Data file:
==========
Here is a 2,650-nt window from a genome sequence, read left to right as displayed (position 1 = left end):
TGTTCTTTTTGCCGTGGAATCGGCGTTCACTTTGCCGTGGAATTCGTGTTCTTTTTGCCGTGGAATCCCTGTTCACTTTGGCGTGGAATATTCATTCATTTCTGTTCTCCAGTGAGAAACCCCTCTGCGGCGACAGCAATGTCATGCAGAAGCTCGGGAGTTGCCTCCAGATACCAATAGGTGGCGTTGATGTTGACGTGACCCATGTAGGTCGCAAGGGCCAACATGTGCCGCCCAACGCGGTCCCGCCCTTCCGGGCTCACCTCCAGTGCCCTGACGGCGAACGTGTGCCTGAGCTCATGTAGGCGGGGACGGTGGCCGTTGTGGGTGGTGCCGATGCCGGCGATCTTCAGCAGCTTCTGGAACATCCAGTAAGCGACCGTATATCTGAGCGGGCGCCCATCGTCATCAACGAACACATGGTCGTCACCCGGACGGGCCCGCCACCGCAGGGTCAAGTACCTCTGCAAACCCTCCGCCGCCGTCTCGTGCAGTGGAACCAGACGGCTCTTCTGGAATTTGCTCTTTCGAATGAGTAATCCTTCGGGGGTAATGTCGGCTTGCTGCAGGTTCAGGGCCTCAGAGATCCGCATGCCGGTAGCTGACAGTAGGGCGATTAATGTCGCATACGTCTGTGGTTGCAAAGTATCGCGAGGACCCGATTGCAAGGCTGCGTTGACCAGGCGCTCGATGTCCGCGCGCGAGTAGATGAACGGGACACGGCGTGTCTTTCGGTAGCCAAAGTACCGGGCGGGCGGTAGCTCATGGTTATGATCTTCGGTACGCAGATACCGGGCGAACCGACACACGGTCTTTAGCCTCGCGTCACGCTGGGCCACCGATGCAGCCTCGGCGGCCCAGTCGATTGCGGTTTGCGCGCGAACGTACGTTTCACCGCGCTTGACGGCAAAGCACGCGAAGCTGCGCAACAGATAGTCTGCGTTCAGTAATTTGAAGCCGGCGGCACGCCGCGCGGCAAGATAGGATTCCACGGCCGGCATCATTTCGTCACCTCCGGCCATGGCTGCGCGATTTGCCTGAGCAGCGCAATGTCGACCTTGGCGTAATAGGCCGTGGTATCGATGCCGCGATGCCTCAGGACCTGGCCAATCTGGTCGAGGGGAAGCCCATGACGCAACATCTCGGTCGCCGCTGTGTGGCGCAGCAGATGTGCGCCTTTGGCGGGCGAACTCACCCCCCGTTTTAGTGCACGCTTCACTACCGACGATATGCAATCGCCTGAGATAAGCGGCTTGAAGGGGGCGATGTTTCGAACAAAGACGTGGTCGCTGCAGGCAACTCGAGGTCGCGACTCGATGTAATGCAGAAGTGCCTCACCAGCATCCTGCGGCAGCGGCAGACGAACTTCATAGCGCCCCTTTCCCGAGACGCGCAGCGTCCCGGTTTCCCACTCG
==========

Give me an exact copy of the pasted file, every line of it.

Here is a 2,650-nt window from a genome sequence, read left to right as displayed (position 1 = left end):
TGTTCTTTTTGCCGTGGAATCGGCGTTCACTTTGCCGTGGAATTCGTGTTCTTTTTGCCGTGGAATCCCTGTTCACTTTGGCGTGGAATATTCATTCATTTCTGTTCTCCAGTGAGAAACCCCTCTGCGGCGACAGCAATGTCATGCAGAAGCTCGGGAGTTGCCTCCAGATACCAATAGGTGGCGTTGATGTTGACGTGACCCATGTAGGTCGCAAGGGCCAACATGTGCCGCCCAACGCGGTCCCGCCCTTCCGGGCTCACCTCCAGTGCCCTGACGGCGAACGTGTGCCTGAGCTCATGTAGGCGGGGACGGTGGCCGTTGTGGGTGGTGCCGATGCCGGCGATCTTCAGCAGCTTCTGGAACATCCAGTAAGCGACCGTATATCTGAGCGGGCGCCCATCGTCATCAACGAACACATGGTCGTCACCCGGACGGGCCCGCCACCGCAGGGTCAAGTACCTCTGCAAACCCTCCGCCGCCGTCTCGTGCAGTGGAACCAGACGGCTCTTCTGGAATTTGCTCTTTCGAATGAGTAATCCTTCGGGGGTAATGTCGGCTTGCTGCAGGTTCAGGGCCTCAGAGATCCGCATGCCGGTAGCTGACAGTAGGGCGATTAATGTCGCATACGTCTGTGGTTGCAAAGTATCGCGAGGACCCGATTGCAAGGCTGCGTTGACCAGGCGCTCGATGTCCGCGCGCGAGTAGATGAACGGGACACGGCGTGTCTTTCGGTAGCCAAAGTACCGGGCGGGCGGTAGCTCATGGTTATGATCTTCGGTACGCAGATACCGGGCGAACCGACACACGGTCTTTAGCCTCGCGTCACGCTGGGCCACCGATGCAGCCTCGGCGGCCCAGTCGATTGCGGTTTGCGCGCGAACGTACGTTTCACCGCGCTTGACGGCAAAGCACGCGAAGCTGCGCAACAGATAGTCTGCGTTCAGTAATTTGAAGCCGGCGGCACGCCGCGCGGCAAGATAGGATTCCACGGCCGGCATCATTTCGTCACCTCCGGCCATGGCTGCGCGATTTGCCTGAGCAGCGCAATGTCGACCTTGGCGTAATAGGCCGTGGTATCGATGCCGCGATGCCTCAGGACCTGGCCAATCTGGTCGAGGGGAAGCCCATGACGCAACATCTCGGTCGCCGCTGTGTGGCGCAGCAGATGTGCGCCTTTGGCGGGCGAACTCACCCCCCGTTTTAGTGCACGCTTCACTACCGACGATATGCAATCGCCTGAGATAAGCGGCTTGAAGGGGGCGATGTTTCGAACAAAGACGTGGTCGCTGCAGGCAACTCGAGGTCGCGACTCGATGTAATGCAGAAGTGCCTCACCAGCATCCTGCGGCAGCGGCAGACGAACTTCATAGCGCCCCTTTCCCGAGACGCGCAGCGTCCCGGTTTCCCACTCG